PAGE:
parameter estimation based on observed survival probabilities

S

schleprock

Guest
#1
Say 100 samples have been pulled from a Normal distribution with unknown mean and variance. All I know about the results are the following:

• 23 out of 100 are greater than 200
• 9 out of 100 are greater than 300
• 2 out of 100 are greater than 400

How would I find the best estimate of the mean and SD of the distribution based on this information?

Thanks in advance!
 
#3
Yes, but I'm not clear how that would apply in this situation. Individual observations aren't available, so it doesn't seem like MLE applied to the PDF is helpful. The CDF has no closed form solution. I did think about using MLE and a binomial distribution (combined w/ an approximation to the Normal CDF) to solve for the mu and sigma, but it's unwieldy, and honestly I feel like I'm over-complicating things. Seems like a straightforward problem, but for some reason the answer isn't obvious to me. Thanks for your help!
 

Dason

Ambassador to the humans
#4
If I tell you mu and sigma can you tell me the probability of an observation being less than 200? Greater than 200 but less than 300?
 
#5
If I tell you mu and sigma can you tell me the probability of an observation being less than 200? Greater than 200 but less than 300?
Of course. But if I tell you Pr(X<200), can you tell me mu and sigma? No, because there is not a unique solution.

If I also tell you Pr(X>=200 AND X<300), then -- with some effort -- you could give me mu and sigma. But if I also give you Pr(X>=300 AND X<400), and those probabilities are based on observed results (not a Normal distribution w/ known parameters), then I think there probably is no mu and sigma which would describe that. I would be interested to know how you would solve for the most likely mu and sigma in that case.
 

Dason

Ambassador to the humans
#6
I think you're forgetting how maximum likelihood works though. You basically say "if mu = 50 and sigma = 30 what is the probability of observing the data" (the likelihood) and your goal is to find the values of mu and sigma that maximize that. So pretend that you know mu and sigma for a second - can you write out the joint distribution of the observed data? Then it becomes a task of finding which values maximize that.
 
#7
It's funny you say that, because I thought the problem might be that I'm too stuck on EXACTLY how MLE works in normal circumstances! Normally, we'd be dealing with individual observations, not some result like "23 of 100 obs are >200". Given individual observations, the path is to use the probability density function to establish a likelihood function, and then maximize the likelihood with respect to the individual parameters.

But what is the likelihood function here?? We're dealing with a cdf, not a pdf, and the Normal cdf is not closed form.
 

Dason

Ambassador to the humans
#8
Well it might have been normally distributed originally but that's not what you see now. Now all you have is binned data but given the parameters you can find the probabilities of the bins.

Forget the original problem exists and pretend that you're trying to solve this problem:

The probability of an observation being Red is \(\alpha\), the probability of an observation being Blue is \(\beta\) and the probability of it being neither is \(1-\alpha-\beta\). If you observe 32 reds, 23 blues, and 17 neithers then what are the MLEs for \(\alpha\) and \(\beta\).
 
#9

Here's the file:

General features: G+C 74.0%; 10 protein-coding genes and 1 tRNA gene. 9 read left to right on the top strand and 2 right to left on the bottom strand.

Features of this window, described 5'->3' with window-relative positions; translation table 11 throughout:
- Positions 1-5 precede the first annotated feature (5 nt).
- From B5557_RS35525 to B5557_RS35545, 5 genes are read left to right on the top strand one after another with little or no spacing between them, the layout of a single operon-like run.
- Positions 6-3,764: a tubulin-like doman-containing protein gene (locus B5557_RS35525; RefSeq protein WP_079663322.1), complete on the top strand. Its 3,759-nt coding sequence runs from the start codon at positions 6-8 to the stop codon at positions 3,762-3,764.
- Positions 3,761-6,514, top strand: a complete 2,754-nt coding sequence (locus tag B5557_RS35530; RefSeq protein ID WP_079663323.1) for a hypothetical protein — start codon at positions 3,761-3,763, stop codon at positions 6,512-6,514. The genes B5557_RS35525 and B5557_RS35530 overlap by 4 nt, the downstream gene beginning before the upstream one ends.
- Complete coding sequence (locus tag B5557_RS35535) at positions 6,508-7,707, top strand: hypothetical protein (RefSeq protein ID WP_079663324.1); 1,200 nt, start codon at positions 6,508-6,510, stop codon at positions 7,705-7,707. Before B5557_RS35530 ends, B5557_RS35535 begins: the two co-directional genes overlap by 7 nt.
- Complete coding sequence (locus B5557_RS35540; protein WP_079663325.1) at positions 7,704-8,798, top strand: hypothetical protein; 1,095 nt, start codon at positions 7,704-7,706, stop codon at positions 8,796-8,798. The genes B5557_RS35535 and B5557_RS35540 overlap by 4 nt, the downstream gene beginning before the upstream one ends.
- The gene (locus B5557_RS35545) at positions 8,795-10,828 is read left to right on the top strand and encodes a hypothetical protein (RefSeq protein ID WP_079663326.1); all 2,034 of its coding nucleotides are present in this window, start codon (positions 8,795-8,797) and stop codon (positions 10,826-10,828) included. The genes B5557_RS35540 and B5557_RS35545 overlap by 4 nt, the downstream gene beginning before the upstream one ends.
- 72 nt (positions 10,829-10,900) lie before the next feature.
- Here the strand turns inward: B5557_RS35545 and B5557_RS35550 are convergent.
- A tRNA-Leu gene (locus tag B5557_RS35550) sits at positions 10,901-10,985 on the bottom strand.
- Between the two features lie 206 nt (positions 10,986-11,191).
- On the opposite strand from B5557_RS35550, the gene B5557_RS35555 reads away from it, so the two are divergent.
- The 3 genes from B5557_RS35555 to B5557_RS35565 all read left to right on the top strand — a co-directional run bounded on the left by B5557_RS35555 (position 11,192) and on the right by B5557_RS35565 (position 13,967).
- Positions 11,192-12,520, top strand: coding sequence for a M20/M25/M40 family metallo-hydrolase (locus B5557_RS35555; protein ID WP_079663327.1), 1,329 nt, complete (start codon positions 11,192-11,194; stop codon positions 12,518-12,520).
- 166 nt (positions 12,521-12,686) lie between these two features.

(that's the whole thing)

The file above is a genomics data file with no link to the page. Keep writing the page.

Well it might have been normally distributed originally but that's not what you see now. Now all you have is binned data but given the parameters you can find the probabilities of the bins.

Forget the original problem exists and pretend that you're trying to solve this problem:

The probability of an observation being Red is \(\alpha\), the probability of an observation being Blue is \(\beta\) and the probability of it being neither is \(1-\alpha-\beta\). If you observe 32 reds, 23 blues, and 17 neithers then what are the MLEs for \(\alpha\) and \(\beta\).
I think you're hitting on one of the complications, which is that the information given speaks more directly to a binomial distribution than a Normal distribution. In your example, I don't think any MLE is needed; the best estimate for \(\alpha\) is 44.4% (32/72) and for \(\beta\) it's 31.9% (23/72).

But that doesn't really get me anywhere, does it? I want to know something about the Normal distribution that underlies the percent of observations falling into the various "bins".
 
#11
In the example you gave -- what are the MLEs of alpha (Prob of an observation being red) and beta (Prof of an observation being blue) -- you're talking about a binomial distribution. k successes in n trials. This page (https://onlinecourses.science.psu.edu/stat504/node/28) walks through the calculation better than I could in this quick reply, but the conclusion is that the MLE of alpha is k/n, or number of successes (32) divided by number of trials (72), or 44.4%.

So that's solved. But it doesn't appear to get me any closer to using that information to understand the underlying Normal distribution.
 

Dason

Ambassador to the humans
#12
No it's technically not a binomial distribution. It would be a multinomial distribution (with a binomial there are only two possibilities).

Plus it's not solved. The whole point of it was to get you think about what the likelihood function actually is. There is a direct connection between the problem I gave you and the the problem you're trying to do.
 
#13
Is the conditions here that:
Say 100 samples have been pulled from a Normal distribution
23 out of 100 are greater than 200
9 out of 100 are greater than 300
2 out of 100 are greater than 400?

OR is it that:

66 out of 100 are less than 200
23 out of 100 are greater than 200 and less than 300
9 out of 100 are greater than 300 and less than 400
2 out of 100 are greater than 400?
And that all are statistically independent?
 
#14
No it's technically not a binomial distribution. It would be a multinomial distribution (with a binomial there are only two possibilities).

Plus it's not solved. The whole point of it was to get you think about what the likelihood function actually is. There is a direct connection between the problem I gave you and the the problem you're trying to do.
Yes, it's technically multinomial. However, it's just as easily stated as a binomial ("blue" or "not blue").

Thanks for the feedback, but I don't think this is really getting me anywhere. I was really looking for suggested solutions, not additional problems related to the original question.
 
#15
Is the conditions here that:
Say 100 samples have been pulled from a Normal distribution
23 out of 100 are greater than 200
9 out of 100 are greater than 300
2 out of 100 are greater than 400?

OR is it that:

66 out of 100 are less than 200
23 out of 100 are greater than 200 and less than 300
9 out of 100 are greater than 300 and less than 400